Updated: December 23, 2015 12:00:59 am
South Asia has shared a common sensibility for millennia. But now, New Delhi and Kathmandu increasingly tell a tale of two cities in terms of everyday struggles of citizens and the global hierarchy of power.
India’s unofficial blockade of its Nepal border is a new episode in this continuum, and although there are early signs that this may be resolved, it will take some time for Nepalis to heal from this trauma. I spent two quiet weeks with my mother who lives alone in Kathmandu and did not have enough gas to cook daily meals. The last whiff of LPG gas was saved for the time when the grandchildren would visit on days when their schools were shut, because the buses were forced to queue up for petrol up to three or four days a week. Many Nepalis relied on recipes of spicy salads and fermented vegetables — a culinary legacy of the prolonged blockade imposed on the people of Kathmandu two and a half centuries ago by the legendary conqueror-king Prithvi Narayan Shah.
With the current blockade exceeding three months, most Nepalis skipped the festive meals of Dashain and Diwali. The acute fuel shortage affected family reunions, as visitors were forced to board overcrowded buses navigating the accident-prone highways and winding through recently quaked hills. Even the Maoist guerillas had let the nation off the hook for Dashain during their decade-long “people’s war”. Invoking a wry sense of humour, some civil society leaders even staged a satirical ritual at the Pashupatinath temple to wash away the sins committed by Indian Prime Minister Narendra Modi by imposing the blockade on Nepal.
The government still rations fuel for public vehicles. Hospitals still suffer from an acute shortage of emergency medical supplies, causing losses of lives that could have been prevented. The latest statement from the Indian external affairs ministry might have caused some optimism, but Nepalis doubt things will normalise soon. There is pent-up frustration among the youth, even if they have the wisdom to recognise that there is no easy way out. Many joined #KathmanduWithMadhesh rallies, thus contradicting the assumption of an Indian friend who poked fun sympathetically that if this had happened to America, they would have bombed India by now.
What is very unfortunate is the ominous silence of the Indian media on the humanitarian consequences of the blockade. Nepal and India have a relationship of bread and bride, but most media outlets seem to have just one or two individuals who could report on the ground reality from Nepal. This has essentially meant that the diversity of views has not reached the Indian public. It is true that Nepal remains divided between pro-blockade Madhesi activists and anti-blockade ultra-nationalists. But in between, lies a very large constituency that supports the grievances of Madhesi-Nepalis but calls on them to organise a genuine satyagraha directed at the Nepali government, without being pawns in imperial designs.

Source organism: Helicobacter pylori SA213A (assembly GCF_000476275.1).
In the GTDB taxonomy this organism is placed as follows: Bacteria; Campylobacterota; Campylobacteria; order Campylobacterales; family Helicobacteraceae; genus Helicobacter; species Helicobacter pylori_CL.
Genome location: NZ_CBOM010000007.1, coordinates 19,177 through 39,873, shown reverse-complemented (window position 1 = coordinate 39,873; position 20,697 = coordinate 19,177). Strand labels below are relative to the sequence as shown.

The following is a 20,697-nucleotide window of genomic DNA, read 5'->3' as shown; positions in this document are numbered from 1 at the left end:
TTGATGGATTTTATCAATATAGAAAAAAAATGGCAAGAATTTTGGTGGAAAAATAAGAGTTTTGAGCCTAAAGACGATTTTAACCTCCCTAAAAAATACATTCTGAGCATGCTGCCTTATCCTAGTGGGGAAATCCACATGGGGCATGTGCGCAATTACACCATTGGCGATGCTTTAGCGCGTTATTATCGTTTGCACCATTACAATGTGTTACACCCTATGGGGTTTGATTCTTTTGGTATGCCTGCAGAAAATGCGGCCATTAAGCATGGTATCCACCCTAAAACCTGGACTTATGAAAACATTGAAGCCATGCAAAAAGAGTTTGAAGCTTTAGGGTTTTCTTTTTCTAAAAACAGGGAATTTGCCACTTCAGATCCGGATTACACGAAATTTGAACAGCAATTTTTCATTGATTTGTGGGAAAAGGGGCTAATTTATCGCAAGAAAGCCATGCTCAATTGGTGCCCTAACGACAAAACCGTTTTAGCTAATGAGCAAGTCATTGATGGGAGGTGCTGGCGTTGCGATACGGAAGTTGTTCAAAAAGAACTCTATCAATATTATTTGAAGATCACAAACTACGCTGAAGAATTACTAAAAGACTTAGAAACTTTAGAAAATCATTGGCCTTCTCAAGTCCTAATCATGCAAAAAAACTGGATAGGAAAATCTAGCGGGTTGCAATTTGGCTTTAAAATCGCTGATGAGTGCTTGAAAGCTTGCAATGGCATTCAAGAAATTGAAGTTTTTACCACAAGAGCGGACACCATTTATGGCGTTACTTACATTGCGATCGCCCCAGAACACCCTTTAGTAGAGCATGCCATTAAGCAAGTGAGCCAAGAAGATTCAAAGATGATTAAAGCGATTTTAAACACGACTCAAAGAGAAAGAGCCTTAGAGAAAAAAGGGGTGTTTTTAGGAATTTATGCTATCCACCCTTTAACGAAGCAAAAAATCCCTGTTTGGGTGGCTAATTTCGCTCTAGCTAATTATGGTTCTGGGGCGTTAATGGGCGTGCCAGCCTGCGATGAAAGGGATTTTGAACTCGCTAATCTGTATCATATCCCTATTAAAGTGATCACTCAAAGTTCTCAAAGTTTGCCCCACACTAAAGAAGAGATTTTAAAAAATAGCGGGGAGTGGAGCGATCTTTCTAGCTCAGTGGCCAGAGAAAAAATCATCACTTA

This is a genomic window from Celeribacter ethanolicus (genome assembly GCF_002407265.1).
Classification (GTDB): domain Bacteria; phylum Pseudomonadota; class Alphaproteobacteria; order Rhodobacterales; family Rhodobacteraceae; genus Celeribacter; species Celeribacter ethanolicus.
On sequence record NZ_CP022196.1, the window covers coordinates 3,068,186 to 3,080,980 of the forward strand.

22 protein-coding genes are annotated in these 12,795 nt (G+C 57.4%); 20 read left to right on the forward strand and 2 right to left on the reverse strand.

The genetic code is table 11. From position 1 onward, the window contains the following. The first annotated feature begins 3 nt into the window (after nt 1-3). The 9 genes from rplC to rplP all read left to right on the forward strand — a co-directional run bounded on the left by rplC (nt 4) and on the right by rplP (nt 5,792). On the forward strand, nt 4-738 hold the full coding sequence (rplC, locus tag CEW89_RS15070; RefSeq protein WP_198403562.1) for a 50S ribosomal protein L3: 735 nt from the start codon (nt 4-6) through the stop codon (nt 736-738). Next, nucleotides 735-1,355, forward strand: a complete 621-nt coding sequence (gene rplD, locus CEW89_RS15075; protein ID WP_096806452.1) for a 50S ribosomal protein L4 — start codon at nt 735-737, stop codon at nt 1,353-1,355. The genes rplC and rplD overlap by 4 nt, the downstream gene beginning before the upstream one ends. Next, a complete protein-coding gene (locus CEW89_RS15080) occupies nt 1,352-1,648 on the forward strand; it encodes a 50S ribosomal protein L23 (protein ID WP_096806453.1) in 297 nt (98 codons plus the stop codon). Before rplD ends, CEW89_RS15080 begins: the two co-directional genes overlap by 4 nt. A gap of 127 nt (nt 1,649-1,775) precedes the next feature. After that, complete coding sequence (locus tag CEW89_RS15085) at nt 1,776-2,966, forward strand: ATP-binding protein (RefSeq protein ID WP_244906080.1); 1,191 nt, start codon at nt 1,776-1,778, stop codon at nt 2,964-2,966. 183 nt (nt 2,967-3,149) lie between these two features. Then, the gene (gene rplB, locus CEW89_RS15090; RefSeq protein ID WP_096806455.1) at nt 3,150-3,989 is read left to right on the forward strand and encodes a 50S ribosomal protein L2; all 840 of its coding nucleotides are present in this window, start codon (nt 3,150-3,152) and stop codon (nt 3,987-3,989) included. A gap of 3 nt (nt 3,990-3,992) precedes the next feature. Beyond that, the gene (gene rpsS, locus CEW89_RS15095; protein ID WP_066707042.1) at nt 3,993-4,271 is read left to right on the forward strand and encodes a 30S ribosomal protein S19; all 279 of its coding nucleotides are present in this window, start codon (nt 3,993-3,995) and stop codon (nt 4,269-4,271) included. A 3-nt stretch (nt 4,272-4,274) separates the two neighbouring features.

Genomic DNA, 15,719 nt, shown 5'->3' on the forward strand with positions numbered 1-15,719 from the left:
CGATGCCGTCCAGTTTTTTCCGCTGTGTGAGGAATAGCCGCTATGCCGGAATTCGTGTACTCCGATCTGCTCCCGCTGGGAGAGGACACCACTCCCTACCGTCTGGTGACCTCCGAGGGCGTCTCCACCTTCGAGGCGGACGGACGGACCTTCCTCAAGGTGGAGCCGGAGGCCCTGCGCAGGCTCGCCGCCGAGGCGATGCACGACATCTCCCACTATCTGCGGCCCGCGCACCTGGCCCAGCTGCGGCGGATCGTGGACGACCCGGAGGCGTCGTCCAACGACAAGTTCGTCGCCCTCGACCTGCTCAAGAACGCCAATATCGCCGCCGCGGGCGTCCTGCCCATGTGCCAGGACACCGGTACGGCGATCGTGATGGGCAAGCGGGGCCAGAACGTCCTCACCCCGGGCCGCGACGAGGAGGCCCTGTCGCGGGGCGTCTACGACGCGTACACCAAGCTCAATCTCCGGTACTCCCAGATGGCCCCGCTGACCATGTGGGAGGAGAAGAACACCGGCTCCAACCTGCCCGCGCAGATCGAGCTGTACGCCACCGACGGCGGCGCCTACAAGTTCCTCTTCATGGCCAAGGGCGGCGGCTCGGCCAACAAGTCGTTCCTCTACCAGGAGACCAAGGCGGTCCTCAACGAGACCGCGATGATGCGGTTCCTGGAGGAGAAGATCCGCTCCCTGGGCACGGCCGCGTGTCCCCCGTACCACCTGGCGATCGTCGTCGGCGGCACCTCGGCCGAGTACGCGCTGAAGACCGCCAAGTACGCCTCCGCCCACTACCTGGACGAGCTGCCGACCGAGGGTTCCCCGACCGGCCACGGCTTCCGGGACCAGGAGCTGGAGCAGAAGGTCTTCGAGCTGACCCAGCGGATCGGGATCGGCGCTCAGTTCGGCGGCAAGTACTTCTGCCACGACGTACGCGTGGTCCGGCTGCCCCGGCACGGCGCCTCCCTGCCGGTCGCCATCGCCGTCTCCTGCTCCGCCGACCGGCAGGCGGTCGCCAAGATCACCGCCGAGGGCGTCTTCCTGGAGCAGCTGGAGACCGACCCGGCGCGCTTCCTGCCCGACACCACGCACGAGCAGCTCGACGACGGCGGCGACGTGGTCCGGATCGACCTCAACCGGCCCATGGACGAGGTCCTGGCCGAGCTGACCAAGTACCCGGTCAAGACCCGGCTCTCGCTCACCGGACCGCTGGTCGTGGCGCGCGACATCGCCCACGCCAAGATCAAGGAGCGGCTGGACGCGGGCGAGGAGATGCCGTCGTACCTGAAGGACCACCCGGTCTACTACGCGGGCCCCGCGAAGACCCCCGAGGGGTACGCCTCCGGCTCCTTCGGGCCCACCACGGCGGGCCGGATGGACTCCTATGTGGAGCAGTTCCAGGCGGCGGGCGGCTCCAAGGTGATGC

It is equally unfortunate that the Indian media has given very little space to the public statements issued by Indian civil society — most notably filmmakers and other public intellectuals opposing the blockade. It is a great irony that South Asia allowed its borders to be captured by parochial interests when the world is embracing post-nationalist visions of regionalism and globalism.
Even if the blockade is lifted, following the MEA’s statement welcoming the new steps on the constitutional amendment, its effects will remain. We should be worried about the dangerous precedent set by the polarising politics of the border blockade.
Nepal’s new constitution is not perfect and some of the blunders committed will haunt the country for years to come. The Tharus, who are indigenous inhabitants of the Tarai-Madhesh belt, were denied fair representation just to ensure that a certain former prime minister’s own electoral future is secure in the far-western region. The cultural identity of the Janajatis from the hills was not adequately recognised either. Women’s citizenship rights were curtailed, their call for equal citizenship shelved. But what is worrisome about the tactic of the blockade is that it helped construct a dangerous dichotomy Madhesi vs Pahadi while muffling the diversity of dissent. The Janajatis are being conveniently lumped into the Pahadi category of oppressors. The voices of Dalits, Tharus and the poor have been conveniently muffled under the charged rhetoric of border and nation.
India should take measures to ensure that the backlog on essential supplies of medicines, cooking gas, kerosene and petrol is cleared as soon as possible. Delhi then needs to rebuild its relations with Kathmandu and ensure that its policies do not favour the political struggle of one agitating Nepali constituency against the others. Above all, India should withdraw from any imperial designs in the region if it truly believes in South Asianism and the spirit of Panchsheel.
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